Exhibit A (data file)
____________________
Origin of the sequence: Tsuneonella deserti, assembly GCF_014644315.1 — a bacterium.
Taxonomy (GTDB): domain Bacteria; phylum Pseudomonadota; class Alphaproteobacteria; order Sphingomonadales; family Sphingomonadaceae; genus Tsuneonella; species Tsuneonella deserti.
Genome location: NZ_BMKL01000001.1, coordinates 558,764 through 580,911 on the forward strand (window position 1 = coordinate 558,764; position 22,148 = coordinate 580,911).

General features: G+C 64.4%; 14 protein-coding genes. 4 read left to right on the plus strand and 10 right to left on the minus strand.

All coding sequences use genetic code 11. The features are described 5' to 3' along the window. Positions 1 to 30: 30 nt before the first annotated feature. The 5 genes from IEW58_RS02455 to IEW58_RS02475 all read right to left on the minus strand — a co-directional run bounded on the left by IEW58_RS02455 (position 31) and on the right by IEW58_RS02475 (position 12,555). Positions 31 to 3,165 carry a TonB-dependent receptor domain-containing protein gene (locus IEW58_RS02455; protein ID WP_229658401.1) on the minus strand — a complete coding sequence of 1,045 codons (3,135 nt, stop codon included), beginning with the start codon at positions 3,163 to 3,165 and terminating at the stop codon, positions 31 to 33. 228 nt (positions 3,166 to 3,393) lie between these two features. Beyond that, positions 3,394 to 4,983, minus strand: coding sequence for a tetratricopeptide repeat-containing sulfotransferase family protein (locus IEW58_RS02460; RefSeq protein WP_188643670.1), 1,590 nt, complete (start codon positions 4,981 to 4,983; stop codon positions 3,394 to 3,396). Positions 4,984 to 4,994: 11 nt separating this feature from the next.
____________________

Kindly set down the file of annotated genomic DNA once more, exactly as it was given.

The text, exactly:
Origin of the sequence: Tsuneonella deserti, assembly GCF_014644315.1 — a bacterium.
Taxonomy (GTDB): domain Bacteria; phylum Pseudomonadota; class Alphaproteobacteria; order Sphingomonadales; family Sphingomonadaceae; genus Tsuneonella; species Tsuneonella deserti.
Genome location: NZ_BMKL01000001.1, coordinates 558,764 through 580,911 on the forward strand (window position 1 = coordinate 558,764; position 22,148 = coordinate 580,911).

General features: G+C 64.4%; 14 protein-coding genes. 4 read left to right on the plus strand and 10 right to left on the minus strand.

All coding sequences use genetic code 11. The features are described 5' to 3' along the window. Positions 1 to 30: 30 nt before the first annotated feature. The 5 genes from IEW58_RS02455 to IEW58_RS02475 all read right to left on the minus strand — a co-directional run bounded on the left by IEW58_RS02455 (position 31) and on the right by IEW58_RS02475 (position 12,555). Positions 31 to 3,165 carry a TonB-dependent receptor domain-containing protein gene (locus IEW58_RS02455; protein ID WP_229658401.1) on the minus strand — a complete coding sequence of 1,045 codons (3,135 nt, stop codon included), beginning with the start codon at positions 3,163 to 3,165 and terminating at the stop codon, positions 31 to 33. 228 nt (positions 3,166 to 3,393) lie between these two features. Beyond that, positions 3,394 to 4,983, minus strand: coding sequence for a tetratricopeptide repeat-containing sulfotransferase family protein (locus IEW58_RS02460; RefSeq protein WP_188643670.1), 1,590 nt, complete (start codon positions 4,981 to 4,983; stop codon positions 3,394 to 3,396). Positions 4,984 to 4,994: 11 nt separating this feature from the next.